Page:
Be Deliberate, Be Intentional, Be Great


Wednesday, February 2, 2011

Groundhog Day in Education

"Anyone Who Has Never Made A Mistake Has Never Tried Anything New"
Albert Einstein


The movie "Groundhog Day" depicts the main character repeating the same day over and over until he learns from his mistakes.  Many of our classrooms today have that "Groundhog Day" feel.  They really don't feel or look much different than they did fifty years ago despite countless reform efforts. There are certainly exceptions to this observation.  Consider the following questions:

  • Would you be comfortable with a business looking the same as it did fifty years ago?
  • Would you be okay with being operated on using techniques from decades ago despite advances in technology?
  • Would you get on a plane with a pilot that isn't constantly learning best practices in air safety?
The obvious answer would be no.  Why is it okay for it to happen in education?  

There is a revolution in education beginning in classrooms and schools across the world.  It is being led by classroom leaders, building leaders, and district leaders.  It is being led because our children deserve better.  

Start your (R)evolution in education today.  Engage in discussions both face to face and virtually with leaders and educators who are making a difference.  The power of my PLN always continues to amaze me.  You have access to the most innovative people in education at your fingertips.  Technology breaks down walls and allows you to span continents.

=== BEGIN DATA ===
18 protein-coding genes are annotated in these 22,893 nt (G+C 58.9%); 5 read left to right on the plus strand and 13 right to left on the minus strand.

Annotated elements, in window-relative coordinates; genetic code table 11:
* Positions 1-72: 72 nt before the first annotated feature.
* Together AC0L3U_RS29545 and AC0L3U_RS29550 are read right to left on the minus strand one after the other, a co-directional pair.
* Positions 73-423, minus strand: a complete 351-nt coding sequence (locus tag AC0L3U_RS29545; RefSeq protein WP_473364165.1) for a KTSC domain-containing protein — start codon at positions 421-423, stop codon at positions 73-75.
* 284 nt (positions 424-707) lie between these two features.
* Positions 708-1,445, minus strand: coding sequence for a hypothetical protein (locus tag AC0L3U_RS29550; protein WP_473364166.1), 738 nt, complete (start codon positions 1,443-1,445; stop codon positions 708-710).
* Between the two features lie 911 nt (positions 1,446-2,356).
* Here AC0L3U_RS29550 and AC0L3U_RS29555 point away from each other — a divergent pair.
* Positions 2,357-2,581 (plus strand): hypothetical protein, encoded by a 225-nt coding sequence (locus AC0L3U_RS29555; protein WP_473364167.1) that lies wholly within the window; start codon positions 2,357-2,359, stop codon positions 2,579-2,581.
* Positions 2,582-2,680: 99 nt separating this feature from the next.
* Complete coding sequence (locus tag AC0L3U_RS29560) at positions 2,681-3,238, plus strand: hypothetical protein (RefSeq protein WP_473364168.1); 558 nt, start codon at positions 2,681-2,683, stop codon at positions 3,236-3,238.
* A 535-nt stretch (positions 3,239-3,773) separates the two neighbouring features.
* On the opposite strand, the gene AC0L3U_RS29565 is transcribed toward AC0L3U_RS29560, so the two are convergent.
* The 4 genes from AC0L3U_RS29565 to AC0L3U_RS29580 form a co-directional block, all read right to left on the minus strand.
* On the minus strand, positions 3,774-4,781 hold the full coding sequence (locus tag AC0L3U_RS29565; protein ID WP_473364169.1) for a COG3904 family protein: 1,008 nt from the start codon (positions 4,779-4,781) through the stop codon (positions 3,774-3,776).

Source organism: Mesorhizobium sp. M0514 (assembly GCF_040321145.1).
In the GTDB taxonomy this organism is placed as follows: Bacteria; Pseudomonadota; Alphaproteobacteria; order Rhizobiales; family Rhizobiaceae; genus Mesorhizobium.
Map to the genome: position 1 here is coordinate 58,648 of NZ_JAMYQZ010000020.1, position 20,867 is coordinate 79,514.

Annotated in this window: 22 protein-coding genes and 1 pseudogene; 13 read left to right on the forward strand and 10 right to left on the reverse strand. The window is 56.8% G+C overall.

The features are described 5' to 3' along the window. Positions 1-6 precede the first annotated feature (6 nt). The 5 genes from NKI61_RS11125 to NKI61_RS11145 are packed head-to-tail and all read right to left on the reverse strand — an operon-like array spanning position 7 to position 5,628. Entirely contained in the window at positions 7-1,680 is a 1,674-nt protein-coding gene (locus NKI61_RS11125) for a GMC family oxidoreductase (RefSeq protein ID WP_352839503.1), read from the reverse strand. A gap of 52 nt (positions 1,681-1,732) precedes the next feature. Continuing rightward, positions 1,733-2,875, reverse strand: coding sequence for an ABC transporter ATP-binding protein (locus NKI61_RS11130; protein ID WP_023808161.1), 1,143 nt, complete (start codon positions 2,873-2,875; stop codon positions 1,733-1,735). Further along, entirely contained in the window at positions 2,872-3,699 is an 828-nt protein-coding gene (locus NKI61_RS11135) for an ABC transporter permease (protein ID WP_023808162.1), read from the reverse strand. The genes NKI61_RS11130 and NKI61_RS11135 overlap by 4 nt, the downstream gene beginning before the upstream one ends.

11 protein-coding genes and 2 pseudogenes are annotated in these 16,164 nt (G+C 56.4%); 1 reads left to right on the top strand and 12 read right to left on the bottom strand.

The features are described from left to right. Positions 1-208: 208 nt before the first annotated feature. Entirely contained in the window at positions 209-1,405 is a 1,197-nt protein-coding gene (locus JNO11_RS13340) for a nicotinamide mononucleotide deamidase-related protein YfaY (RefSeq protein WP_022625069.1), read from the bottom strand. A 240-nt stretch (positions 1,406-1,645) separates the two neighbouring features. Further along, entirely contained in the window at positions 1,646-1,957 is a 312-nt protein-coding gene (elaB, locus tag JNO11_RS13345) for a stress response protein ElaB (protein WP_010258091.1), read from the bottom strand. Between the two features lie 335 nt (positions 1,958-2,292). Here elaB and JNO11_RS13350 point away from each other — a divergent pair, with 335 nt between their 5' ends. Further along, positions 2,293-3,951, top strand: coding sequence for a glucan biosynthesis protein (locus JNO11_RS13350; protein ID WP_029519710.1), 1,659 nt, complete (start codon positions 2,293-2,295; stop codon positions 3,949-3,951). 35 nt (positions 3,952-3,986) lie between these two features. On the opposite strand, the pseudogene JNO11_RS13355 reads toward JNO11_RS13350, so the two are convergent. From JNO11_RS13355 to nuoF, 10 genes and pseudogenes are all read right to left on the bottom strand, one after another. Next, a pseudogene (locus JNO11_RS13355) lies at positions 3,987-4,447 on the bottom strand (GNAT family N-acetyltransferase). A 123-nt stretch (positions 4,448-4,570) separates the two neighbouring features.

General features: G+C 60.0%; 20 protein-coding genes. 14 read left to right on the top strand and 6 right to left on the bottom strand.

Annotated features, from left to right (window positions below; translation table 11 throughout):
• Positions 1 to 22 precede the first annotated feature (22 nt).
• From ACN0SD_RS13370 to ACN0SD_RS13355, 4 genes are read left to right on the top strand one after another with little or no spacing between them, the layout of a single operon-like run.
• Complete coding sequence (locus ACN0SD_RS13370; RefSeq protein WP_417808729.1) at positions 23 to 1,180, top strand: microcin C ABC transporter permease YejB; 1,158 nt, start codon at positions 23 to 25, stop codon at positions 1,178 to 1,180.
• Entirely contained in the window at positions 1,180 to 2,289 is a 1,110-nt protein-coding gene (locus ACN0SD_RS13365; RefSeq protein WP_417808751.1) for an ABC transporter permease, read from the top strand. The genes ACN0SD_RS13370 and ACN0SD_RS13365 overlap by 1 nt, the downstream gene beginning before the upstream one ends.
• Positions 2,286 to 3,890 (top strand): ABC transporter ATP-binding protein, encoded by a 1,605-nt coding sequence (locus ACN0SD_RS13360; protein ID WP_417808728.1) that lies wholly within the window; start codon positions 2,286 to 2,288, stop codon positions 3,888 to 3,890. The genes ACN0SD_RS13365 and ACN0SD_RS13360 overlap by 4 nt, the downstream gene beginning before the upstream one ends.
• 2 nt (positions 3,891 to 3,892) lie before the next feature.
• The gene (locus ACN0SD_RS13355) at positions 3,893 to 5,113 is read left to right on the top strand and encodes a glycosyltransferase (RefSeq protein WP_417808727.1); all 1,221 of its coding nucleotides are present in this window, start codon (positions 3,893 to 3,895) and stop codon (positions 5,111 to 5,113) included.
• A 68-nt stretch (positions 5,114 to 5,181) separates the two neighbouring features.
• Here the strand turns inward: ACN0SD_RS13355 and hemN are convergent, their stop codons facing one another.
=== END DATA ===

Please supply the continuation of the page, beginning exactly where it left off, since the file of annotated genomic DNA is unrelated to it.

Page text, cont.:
Most importantly, DO SOMETHING TODAY!  

I propose that we only celebrate Groundhog Day on February 2nd.  Whether he sees his shadow or not...We continue to evolve!

Tuesday, February 1, 2011

The Shift From At-Risk to School-Dependent

Watch your thoughts, for they become words.
Watch your words, for they become actions.
Watch your actions, for they become habits.
Watch your habits, for they become character.
Watch your character, for it becomes your destiny.




I believe that the words you use are extremely powerful.  The message you construct for your staff, community, etc. should reflect the vision/mission of the school.  There is a term that is frequently used that I am officially banning from my vocabulary.  The term I am referring to is 'at risk'. I spend a great deal of time talking to teachers, principals, etc. about students who are not successful.  Invariably, the discussion comes to the students being 'at risk'.

I believe that all of our students are 'at risk' of something.  The term 'at risk' typically involves a list of things that we are not directly in control of.  While those variables may impact success, they are largely out of our control.  I find that success is directly tied to the effort put into your circle of influence.  The focus of our efforts as leaders should be on those variables that we do have control over.  Our superintendent introduced us to the term 'school dependent' children.

We work with students each and every day that are 'school dependent'.  This simply means that their success/failure is dependent on the school that they attend.  After all, the greatest predictor of student success is the classroom teacher.  Yet, many conversations still focus on the factors that are outside of our control.

This shift from 'at risk' to 'school dependent' puts the focus on the variables that we have control of.  These variables include:


  • quality of instruction
  • interventions provided
  • opportunities to engage in clubs/activities
  • mentorship programs

Many of our students our 'school dependent'.   Our conversations, initiatives, and development efforts MUST focus on the variables that we have control of.  Please join the movement! Let's acknowledge that there our factors outside of our control. Then move forward with the things that we are in charge of. Success is far more likely with this approach!